On February 22, 2002, the National Marine Fisheries Service (NMFS) convened a scientific advisory panel to seek professional opinions on a list of questions regarding the unusual occurrence of a solitary juvenile killer whale in central Puget Sound. Following a discussion of the available data, panel participants were polled for their opinions. NMFS staff then summarized the opinions received into the following list of responses to the questions. The responses are being used in the development of possible intervention options for the welfare of the animal under Section 109 of the Marine Mammal Protection Act.

Background Data:

The juvenile whale, thought to be a female based on observations of external morphology, was first discovered by a local researcher on January 14, 2002, in central Puget Sound near the Fauntleroy/Vashon Island ferry route. Photographs were taken and compared with the photo identification catalogue of the Southern Resident Community with no matches found. Audio recordings of the whale's calls were made by local researchers and analyzed by researchers in the U.S. and Canada who agreed the calls are an acoustic match for a pattern (dialect) known in the Northern Resident Community. Further analysis of photographs yielded a possible match with photos from the Northern Resident Community. The identification of the animal as A73 was later confirmed by a match with photographs taken of Northern Resident whales in Southeast Alaska. Further analysis and matching to archived genetic data in Canada is being done. Assuming confirmation via the genetics analysis the whale has been identified as a calf of Northern Resident female A45 from the 2000 season. A45 was not observed during the 2001 census, is missing and presumed dead. The calf was subsequently seen by Canadian researchers during the 2001 season in the company of another female belonging to a different pod and in a different acoustic clan.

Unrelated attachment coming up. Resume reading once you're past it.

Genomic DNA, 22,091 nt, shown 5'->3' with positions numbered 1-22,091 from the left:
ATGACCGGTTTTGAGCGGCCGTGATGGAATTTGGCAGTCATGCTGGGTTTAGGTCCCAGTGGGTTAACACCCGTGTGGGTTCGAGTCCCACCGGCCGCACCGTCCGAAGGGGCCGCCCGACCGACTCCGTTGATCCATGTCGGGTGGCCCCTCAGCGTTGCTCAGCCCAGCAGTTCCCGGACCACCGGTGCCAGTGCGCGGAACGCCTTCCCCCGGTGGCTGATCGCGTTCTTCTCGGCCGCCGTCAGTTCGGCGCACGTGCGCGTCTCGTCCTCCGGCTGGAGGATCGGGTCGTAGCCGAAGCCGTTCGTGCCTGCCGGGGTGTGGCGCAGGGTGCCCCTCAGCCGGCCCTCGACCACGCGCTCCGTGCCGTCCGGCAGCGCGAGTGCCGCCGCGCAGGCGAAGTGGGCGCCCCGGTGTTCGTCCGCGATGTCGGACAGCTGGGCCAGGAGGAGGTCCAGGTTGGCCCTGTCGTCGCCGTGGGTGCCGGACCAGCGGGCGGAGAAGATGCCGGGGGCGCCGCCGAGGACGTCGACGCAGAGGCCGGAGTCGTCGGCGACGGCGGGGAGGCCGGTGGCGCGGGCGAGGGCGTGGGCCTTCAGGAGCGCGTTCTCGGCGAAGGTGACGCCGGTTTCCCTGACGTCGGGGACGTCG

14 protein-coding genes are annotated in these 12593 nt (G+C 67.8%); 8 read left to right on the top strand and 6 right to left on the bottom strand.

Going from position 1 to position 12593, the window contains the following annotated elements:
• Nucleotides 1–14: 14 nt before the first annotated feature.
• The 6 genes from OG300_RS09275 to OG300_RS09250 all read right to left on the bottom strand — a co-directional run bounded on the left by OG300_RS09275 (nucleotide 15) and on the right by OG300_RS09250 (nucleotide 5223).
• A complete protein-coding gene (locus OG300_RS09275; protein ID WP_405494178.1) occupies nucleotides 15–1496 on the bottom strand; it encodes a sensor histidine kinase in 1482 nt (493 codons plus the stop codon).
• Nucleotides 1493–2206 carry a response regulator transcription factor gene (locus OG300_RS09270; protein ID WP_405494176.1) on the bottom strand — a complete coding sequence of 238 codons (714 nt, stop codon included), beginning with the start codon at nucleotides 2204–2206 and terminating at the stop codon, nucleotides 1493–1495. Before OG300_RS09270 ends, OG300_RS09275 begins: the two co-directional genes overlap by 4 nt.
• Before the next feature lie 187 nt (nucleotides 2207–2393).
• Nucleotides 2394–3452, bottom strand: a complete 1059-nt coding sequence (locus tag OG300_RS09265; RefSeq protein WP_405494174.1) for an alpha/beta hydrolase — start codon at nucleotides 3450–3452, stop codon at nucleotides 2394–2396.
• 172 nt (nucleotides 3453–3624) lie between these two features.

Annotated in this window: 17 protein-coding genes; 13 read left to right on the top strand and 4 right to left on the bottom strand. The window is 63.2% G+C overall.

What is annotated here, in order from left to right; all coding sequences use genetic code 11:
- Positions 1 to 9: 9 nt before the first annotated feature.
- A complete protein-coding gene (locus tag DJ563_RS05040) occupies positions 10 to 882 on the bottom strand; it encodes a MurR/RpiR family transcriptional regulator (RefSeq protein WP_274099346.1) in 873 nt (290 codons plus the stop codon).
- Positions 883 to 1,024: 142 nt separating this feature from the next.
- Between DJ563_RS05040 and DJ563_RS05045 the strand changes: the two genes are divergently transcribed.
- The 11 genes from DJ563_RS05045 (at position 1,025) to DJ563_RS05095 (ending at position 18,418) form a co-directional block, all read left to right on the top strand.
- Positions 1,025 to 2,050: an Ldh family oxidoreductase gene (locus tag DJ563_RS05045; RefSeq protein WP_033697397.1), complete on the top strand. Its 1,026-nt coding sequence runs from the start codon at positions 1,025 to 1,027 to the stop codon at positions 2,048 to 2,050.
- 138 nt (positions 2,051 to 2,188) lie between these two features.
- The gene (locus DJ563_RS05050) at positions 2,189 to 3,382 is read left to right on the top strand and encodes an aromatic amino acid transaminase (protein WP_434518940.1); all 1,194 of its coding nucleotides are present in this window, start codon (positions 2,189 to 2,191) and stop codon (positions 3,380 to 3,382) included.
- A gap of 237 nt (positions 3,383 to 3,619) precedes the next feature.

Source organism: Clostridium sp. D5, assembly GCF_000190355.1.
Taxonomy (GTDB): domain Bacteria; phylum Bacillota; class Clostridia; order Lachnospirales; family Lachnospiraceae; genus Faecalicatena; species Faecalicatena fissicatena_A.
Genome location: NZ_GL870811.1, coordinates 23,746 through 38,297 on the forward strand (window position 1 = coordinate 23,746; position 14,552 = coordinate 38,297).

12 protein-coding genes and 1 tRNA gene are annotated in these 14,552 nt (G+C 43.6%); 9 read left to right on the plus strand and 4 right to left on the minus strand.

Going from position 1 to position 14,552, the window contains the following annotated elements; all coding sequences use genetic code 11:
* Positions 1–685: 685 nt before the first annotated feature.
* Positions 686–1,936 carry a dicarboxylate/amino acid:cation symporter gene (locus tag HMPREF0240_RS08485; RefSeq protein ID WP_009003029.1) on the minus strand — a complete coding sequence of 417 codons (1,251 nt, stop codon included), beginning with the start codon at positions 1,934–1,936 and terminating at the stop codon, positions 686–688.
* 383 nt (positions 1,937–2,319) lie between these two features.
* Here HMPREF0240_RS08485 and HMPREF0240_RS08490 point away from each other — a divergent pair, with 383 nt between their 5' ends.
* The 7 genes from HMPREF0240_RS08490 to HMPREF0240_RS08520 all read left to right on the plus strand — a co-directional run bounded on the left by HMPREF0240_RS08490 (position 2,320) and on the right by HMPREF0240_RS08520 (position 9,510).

Orphaned calves usually accompany siblings but may occasionally accompany surrogates for a time following the disappearance of the mother and sometimes females nearing reproductive age will temporarily "adopt" or "babysit" calves from other females. However, there is no documented evidence of calves leaving their natal pod and subsequently rejoining the pod or successfully being accepted as a member of another pod.

Observations made by two independent veterinarians, who visited the animal in late January and early February, indicate that the whale is underweight and is exhibiting the skin lesions described as whale pox (a common affliction). The animal is believed to be feeding based on observed defecation and sightings of predation events. Members of the public reportedly observed a predation event and collected scraps of fish at the scene, which were subsequently given to NMFS for identification. In general the animal appears to be bright, alert and responsive at this time. Veterinarians report however, that the whale's breath has a ketone (alcohol like) aroma indicating that it may not be consuming sufficient prey to maintain itself over time and is metabolizing its own fat reserves at some rate or is consuming some novel prey items that may contribute to the odor. Sample collections and analysis of respiratory gases will be attempted to confirm these observations.

Consultation on the Questions:
Based on the veterinary field observations, observed behavior, age and what is known of the animals history, NMFS polled the panel participants for their opinions on the following questions.

1. What is your assessment of this animal's current health (medical/behavioral), and what additional diagnostic information is necessary to make a more informed assessment?
Group Response: In general, the group expressed the opinion that the current condition of the animal is poor and that the prognosis for the future is also poor. The length of time for the deterioration of the animals health to become acute can not be predicted but several participants indicated that the observed condition is likely a downward spiral. Time estimates for the duration of the deteriorating condition, when offered ranged from weeks to months. The group suggested additional data collection through longer observation sessions to determine levels of feeding. The use of tags or a "crittercam" for data collection was also suggested. Most of the outstanding medical questions would likely require handling of the whale.

2. What is the probability of it surviving and/or reuniting with other killer whales if current conditions continue? (Consider the potential for habituation to humans.)